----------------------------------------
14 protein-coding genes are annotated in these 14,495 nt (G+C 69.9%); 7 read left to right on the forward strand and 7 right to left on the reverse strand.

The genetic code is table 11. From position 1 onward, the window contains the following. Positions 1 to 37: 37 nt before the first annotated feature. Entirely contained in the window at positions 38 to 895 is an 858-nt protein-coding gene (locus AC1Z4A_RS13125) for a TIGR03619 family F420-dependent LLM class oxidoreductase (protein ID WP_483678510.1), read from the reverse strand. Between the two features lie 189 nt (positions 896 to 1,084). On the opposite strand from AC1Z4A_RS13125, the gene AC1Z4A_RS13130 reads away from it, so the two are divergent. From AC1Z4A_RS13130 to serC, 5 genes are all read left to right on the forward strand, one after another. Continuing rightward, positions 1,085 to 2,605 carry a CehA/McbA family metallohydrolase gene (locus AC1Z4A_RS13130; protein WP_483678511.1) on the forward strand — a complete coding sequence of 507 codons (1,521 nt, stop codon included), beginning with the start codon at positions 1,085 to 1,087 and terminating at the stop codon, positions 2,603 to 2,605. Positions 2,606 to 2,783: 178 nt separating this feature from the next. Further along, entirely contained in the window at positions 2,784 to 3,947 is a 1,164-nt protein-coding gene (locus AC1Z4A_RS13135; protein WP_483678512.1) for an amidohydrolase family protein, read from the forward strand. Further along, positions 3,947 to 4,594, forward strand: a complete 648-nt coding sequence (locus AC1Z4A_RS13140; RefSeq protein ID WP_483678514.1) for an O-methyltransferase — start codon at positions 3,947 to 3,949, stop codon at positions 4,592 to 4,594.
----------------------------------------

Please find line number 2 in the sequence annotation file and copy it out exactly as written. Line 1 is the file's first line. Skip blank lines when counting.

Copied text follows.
The genetic code is table 11. From position 1 onward, the window contains the following. Positions 1 to 37: 37 nt before the first annotated feature. Entirely contained in the window at positions 38 to 895 is an 858-nt protein-coding gene (locus AC1Z4A_RS13125) for a TIGR03619 family F420-dependent LLM class oxidoreductase (protein ID WP_483678510.1), read from the reverse strand. Between the two features lie 189 nt (positions 896 to 1,084). On the opposite strand from AC1Z4A_RS13125, the gene AC1Z4A_RS13130 reads away from it, so the two are divergent. From AC1Z4A_RS13130 to serC, 5 genes are all read left to right on the forward strand, one after another. Continuing rightward, positions 1,085 to 2,605 carry a CehA/McbA family metallohydrolase gene (locus AC1Z4A_RS13130; protein WP_483678511.1) on the forward strand — a complete coding sequence of 507 codons (1,521 nt, stop codon included), beginning with the start codon at positions 1,085 to 1,087 and terminating at the stop codon, positions 2,603 to 2,605. Positions 2,606 to 2,783: 178 nt separating this feature from the next. Further along, entirely contained in the window at positions 2,784 to 3,947 is a 1,164-nt protein-coding gene (locus AC1Z4A_RS13135; protein WP_483678512.1) for an amidohydrolase family protein, read from the forward strand. Further along, positions 3,947 to 4,594, forward strand: a complete 648-nt coding sequence (locus AC1Z4A_RS13140; RefSeq protein ID WP_483678514.1) for an O-methyltransferase — start codon at positions 3,947 to 3,949, stop codon at positions 4,592 to 4,594.